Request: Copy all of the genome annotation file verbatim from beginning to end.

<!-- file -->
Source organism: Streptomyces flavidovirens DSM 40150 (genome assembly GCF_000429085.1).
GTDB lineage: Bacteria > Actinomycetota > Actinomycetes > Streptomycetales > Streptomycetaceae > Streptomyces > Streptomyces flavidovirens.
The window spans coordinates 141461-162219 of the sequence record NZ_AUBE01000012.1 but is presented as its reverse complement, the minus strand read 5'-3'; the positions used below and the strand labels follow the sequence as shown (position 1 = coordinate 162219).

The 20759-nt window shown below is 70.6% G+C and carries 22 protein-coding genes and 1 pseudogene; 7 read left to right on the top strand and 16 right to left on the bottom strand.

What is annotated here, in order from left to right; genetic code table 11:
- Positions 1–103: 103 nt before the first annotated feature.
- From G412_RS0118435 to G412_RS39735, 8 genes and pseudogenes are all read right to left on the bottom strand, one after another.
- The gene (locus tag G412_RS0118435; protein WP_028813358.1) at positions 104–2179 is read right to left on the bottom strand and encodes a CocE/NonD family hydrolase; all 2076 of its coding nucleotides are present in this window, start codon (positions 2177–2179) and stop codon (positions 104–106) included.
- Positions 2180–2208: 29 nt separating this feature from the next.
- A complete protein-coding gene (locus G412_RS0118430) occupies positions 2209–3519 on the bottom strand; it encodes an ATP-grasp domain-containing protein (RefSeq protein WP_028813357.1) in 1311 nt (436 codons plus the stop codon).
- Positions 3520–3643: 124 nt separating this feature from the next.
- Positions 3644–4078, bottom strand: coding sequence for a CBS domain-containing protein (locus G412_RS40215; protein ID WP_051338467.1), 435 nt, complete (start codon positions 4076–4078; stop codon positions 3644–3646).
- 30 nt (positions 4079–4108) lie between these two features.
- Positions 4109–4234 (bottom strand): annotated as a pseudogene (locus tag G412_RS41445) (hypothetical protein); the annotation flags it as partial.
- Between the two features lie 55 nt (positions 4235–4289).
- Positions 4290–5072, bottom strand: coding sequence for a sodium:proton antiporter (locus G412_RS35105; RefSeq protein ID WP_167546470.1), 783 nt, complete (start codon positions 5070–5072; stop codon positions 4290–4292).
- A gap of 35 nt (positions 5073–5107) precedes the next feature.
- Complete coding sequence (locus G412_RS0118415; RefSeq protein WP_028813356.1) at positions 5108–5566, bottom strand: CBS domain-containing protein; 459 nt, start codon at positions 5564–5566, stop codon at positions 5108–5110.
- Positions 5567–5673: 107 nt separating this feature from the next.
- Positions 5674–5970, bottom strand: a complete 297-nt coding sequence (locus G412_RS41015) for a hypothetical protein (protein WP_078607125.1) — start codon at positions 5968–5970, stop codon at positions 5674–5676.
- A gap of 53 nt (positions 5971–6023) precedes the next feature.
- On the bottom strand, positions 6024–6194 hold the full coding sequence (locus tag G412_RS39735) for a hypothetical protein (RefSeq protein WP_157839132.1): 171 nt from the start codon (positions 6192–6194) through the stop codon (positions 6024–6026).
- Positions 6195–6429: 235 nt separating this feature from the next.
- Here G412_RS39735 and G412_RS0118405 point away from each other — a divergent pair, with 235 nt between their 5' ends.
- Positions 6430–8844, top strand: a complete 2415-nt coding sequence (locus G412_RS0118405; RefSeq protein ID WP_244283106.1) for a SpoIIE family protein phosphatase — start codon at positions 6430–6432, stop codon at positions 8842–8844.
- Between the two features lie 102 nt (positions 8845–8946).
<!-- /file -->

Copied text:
Source organism: Streptomyces flavidovirens DSM 40150 (genome assembly GCF_000429085.1).
GTDB lineage: Bacteria > Actinomycetota > Actinomycetes > Streptomycetales > Streptomycetaceae > Streptomyces > Streptomyces flavidovirens.
The window spans coordinates 141461-162219 of the sequence record NZ_AUBE01000012.1 but is presented as its reverse complement, the minus strand read 5'-3'; the positions used below and the strand labels follow the sequence as shown (position 1 = coordinate 162219).

The 20759-nt window shown below is 70.6% G+C and carries 22 protein-coding genes and 1 pseudogene; 7 read left to right on the top strand and 16 right to left on the bottom strand.

What is annotated here, in order from left to right; genetic code table 11:
- Positions 1–103: 103 nt before the first annotated feature.
- From G412_RS0118435 to G412_RS39735, 8 genes and pseudogenes are all read right to left on the bottom strand, one after another.
- The gene (locus tag G412_RS0118435; protein WP_028813358.1) at positions 104–2179 is read right to left on the bottom strand and encodes a CocE/NonD family hydrolase; all 2076 of its coding nucleotides are present in this window, start codon (positions 2177–2179) and stop codon (positions 104–106) included.
- Positions 2180–2208: 29 nt separating this feature from the next.
- A complete protein-coding gene (locus G412_RS0118430) occupies positions 2209–3519 on the bottom strand; it encodes an ATP-grasp domain-containing protein (RefSeq protein WP_028813357.1) in 1311 nt (436 codons plus the stop codon).
- Positions 3520–3643: 124 nt separating this feature from the next.
- Positions 3644–4078, bottom strand: coding sequence for a CBS domain-containing protein (locus G412_RS40215; protein ID WP_051338467.1), 435 nt, complete (start codon positions 4076–4078; stop codon positions 3644–3646).
- 30 nt (positions 4079–4108) lie between these two features.
- Positions 4109–4234 (bottom strand): annotated as a pseudogene (locus tag G412_RS41445) (hypothetical protein); the annotation flags it as partial.
- Between the two features lie 55 nt (positions 4235–4289).
- Positions 4290–5072, bottom strand: coding sequence for a sodium:proton antiporter (locus G412_RS35105; RefSeq protein ID WP_167546470.1), 783 nt, complete (start codon positions 5070–5072; stop codon positions 4290–4292).
- A gap of 35 nt (positions 5073–5107) precedes the next feature.
- Complete coding sequence (locus G412_RS0118415; RefSeq protein WP_028813356.1) at positions 5108–5566, bottom strand: CBS domain-containing protein; 459 nt, start codon at positions 5564–5566, stop codon at positions 5108–5110.
- Positions 5567–5673: 107 nt separating this feature from the next.
- Positions 5674–5970, bottom strand: a complete 297-nt coding sequence (locus G412_RS41015) for a hypothetical protein (protein WP_078607125.1) — start codon at positions 5968–5970, stop codon at positions 5674–5676.
- A gap of 53 nt (positions 5971–6023) precedes the next feature.
- On the bottom strand, positions 6024–6194 hold the full coding sequence (locus tag G412_RS39735) for a hypothetical protein (RefSeq protein WP_157839132.1): 171 nt from the start codon (positions 6192–6194) through the stop codon (positions 6024–6026).
- Positions 6195–6429: 235 nt separating this feature from the next.
- Here G412_RS39735 and G412_RS0118405 point away from each other — a divergent pair, with 235 nt between their 5' ends.
- Positions 6430–8844, top strand: a complete 2415-nt coding sequence (locus G412_RS0118405; RefSeq protein ID WP_244283106.1) for a SpoIIE family protein phosphatase — start codon at positions 6430–6432, stop codon at positions 8842–8844.
- Between the two features lie 102 nt (positions 8845–8946).